Virulence Mechanisms of the Emerging Pathogen Stenotrophomonas maltophilia

Project: Research project

Project Details


Stenotrophomonas maltophilia (Sm) is an environmental, Gram-negative bacterium that has been recently emerged as an important opportunistic and nosocomial pathogen, particularly of the respiratory tract and bloodstream. Infection with S. maltophilia is often very difficult to treat because of the resistance that S. maltophilia strains have toward multiple types of antibiotics. Despite the role of Sm in pneumonia, bloodstream infections, and various other diseases, including urinary tract, CNS, eye, skin, and soft tissue infections, the pathogenesis of Sm has been grossly understudied. With the aid of a small NIH R03 grant, we previously embarked upon research aimed at developing methods to study Sm. After having established a murine model for Sm pneumonia and developed means for mutagenizing the sequenced Sm strain K279a, we investigated the functioning of type II protein secretion (T2S) in Sm. Previous work from our lab and others had shown that T2S systems are major facilitators of virulence in various pathogens, including other agents of pneumonia and bloodstream infection. Proteins secreted via T2S typically include a wide variety of degradative and tissue-destructive enzymes. We documented that the Xps T2S system is functional in strain K279a, secreting at least seven protein species. Importantly, we determined that Xps mediates the export of two serine proteases (StmPr1 and StmPr2) that cause a human lung epithelial cell line (i.e., type I A549 cells) to undergo rounding, actin-rearrangement, detachment, and death. Thus, we hypothesize that Xps T2S and its substrates, including StmPr1 and StmPr2, are critical in the pathogenesis of S. maltophilia. Genomic data further indicate that Sm possesses a second T2S system (Gsp) as well as type IV (T4S) and type I (T1S) protein secretion systems. We hypothesize that proteins secreted by these other systems also represent additional virulence factors of Sm. To address this hypothesis, we propose to i) test the Xps mutant in two different murine models of disease, the published pneumonia model and a new bacteremia model (Aim 1), ii) test a stmPr1 stmPr2 mutant in the pneumonia and bacteremia models, and with confirmation of the importance of StmPr1 and/or StmPr2 begin to determine how the proteases mediate host cell death (Aim 2), and iii) test Gsp, T4S, and T1S mutants in the two disease models. From the results of this exploratory R21 grant, we will establish a working foundation for the nascent Sm pathogenesis field such that future efforts will be able to focus on characterizing the secretion system(s) and secreted proteins that are most important. In addition to providing much-needed insight into S. maltophilia pathogenesis, the data obtained have the potential to both uncover new types of virulence determinants and lead to new forms of disease diagnosis, treatment, or prevention.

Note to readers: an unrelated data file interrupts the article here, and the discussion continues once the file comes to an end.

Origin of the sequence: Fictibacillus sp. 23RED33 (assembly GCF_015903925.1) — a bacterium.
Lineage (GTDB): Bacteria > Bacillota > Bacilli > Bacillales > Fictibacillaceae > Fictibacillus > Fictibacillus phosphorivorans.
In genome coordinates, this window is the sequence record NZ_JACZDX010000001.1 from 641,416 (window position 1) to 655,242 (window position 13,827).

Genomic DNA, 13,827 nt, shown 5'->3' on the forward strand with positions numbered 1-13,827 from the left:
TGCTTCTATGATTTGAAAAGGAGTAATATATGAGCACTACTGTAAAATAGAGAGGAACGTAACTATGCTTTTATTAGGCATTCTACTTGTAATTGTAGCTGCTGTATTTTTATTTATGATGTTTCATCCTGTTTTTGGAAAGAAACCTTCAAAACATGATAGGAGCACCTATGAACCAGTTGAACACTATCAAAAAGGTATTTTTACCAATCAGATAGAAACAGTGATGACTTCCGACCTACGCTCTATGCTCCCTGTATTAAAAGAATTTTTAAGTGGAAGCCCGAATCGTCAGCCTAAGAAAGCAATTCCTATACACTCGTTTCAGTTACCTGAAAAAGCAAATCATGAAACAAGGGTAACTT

Effective start/end date4/8/159/30/17


  • National Institute of Allergy and Infectious Diseases (1R21AI117082-01)


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